Belgium to apologize for forced kidnapping of mixed-race children from African colonies

Belgium’s prime minister is set to apologize Thursday for the kidnapping and forced adoption of thousands of children from former Belgian colonies in Central Africa decades ago.

Prime Minister Charles Michel will make the apology on behalf of the state in remarks to Parliament, according to The New York Times.

The apology would be Belgium’s first recognition of responsibility for harm inflicted on the children of Burundi, Congo and Rwanda, according to the Times. It comes nearly 60 years after those nations became independent following decades of Belgian colonial rule.

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Michel’s apology will reportedly address an estimated 20,000 children born to Belgian settlers and local women during colonial rule who were kidnapped from their mothers and forcibly taken to Belgium in the late 1950s.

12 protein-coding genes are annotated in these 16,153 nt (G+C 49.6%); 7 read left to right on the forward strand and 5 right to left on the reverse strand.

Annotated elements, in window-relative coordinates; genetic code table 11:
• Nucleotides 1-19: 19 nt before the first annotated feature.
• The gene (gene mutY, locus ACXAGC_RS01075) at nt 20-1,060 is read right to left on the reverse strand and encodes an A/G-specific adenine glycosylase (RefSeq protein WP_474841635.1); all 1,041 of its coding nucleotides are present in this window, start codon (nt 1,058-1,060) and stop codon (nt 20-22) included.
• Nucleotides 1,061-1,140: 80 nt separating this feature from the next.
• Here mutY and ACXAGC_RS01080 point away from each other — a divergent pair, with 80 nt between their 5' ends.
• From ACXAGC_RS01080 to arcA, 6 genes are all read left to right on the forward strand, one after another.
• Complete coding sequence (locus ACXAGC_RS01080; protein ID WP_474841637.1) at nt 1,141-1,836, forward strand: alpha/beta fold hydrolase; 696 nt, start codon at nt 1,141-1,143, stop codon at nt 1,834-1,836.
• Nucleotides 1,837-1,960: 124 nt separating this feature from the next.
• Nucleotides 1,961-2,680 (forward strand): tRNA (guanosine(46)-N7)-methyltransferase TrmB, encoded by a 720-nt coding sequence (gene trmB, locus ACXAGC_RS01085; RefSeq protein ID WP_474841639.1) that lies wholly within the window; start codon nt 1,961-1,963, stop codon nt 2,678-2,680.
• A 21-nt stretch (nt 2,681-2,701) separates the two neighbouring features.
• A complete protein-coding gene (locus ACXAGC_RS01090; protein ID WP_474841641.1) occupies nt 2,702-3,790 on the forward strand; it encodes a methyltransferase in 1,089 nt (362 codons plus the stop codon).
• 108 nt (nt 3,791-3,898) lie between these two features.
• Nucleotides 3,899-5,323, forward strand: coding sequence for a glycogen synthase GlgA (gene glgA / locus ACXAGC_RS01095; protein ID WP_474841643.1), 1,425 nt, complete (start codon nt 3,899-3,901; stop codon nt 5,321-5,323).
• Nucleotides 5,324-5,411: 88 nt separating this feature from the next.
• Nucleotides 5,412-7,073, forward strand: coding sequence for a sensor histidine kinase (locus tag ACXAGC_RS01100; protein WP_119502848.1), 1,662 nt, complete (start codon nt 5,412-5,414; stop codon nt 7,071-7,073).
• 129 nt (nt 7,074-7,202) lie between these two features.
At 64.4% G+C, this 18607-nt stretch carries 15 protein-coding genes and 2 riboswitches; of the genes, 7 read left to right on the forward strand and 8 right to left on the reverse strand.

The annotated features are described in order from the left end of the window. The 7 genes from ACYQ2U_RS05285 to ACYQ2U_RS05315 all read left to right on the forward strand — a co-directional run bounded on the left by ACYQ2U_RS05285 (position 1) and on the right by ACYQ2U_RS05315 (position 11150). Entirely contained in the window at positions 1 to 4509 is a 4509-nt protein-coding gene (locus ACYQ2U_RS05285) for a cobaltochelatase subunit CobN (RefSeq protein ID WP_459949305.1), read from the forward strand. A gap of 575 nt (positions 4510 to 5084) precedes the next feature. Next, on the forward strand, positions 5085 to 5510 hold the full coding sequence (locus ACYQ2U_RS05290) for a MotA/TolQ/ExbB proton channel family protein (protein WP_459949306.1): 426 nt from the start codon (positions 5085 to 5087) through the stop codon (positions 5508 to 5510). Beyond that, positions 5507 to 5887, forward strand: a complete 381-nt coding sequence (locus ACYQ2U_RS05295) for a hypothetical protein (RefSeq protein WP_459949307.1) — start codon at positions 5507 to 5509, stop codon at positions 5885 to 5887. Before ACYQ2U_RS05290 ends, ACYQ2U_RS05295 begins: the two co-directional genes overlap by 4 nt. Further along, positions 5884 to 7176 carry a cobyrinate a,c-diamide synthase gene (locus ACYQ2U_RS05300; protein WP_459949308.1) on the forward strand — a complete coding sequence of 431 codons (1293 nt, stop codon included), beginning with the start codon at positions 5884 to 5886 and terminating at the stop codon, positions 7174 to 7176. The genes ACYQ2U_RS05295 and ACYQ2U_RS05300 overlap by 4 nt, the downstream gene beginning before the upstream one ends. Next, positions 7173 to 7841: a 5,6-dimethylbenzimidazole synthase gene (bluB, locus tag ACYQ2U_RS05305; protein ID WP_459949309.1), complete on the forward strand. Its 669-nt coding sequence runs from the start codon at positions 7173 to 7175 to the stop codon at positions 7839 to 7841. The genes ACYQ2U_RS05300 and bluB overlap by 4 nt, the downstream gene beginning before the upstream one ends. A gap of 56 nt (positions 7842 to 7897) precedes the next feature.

The “métis” children were not given Belgian nationality, and remained stateless. The Catholic Church apologized two years ago for its role in bringing the children to Belgium, according to The Guardian.

The apology follows a measure passed by Belgian lawmakers last year urging the government to open its colonial archives and help the métis children, now in their 60s and 70s, track down their official birth documents and trace their family histories.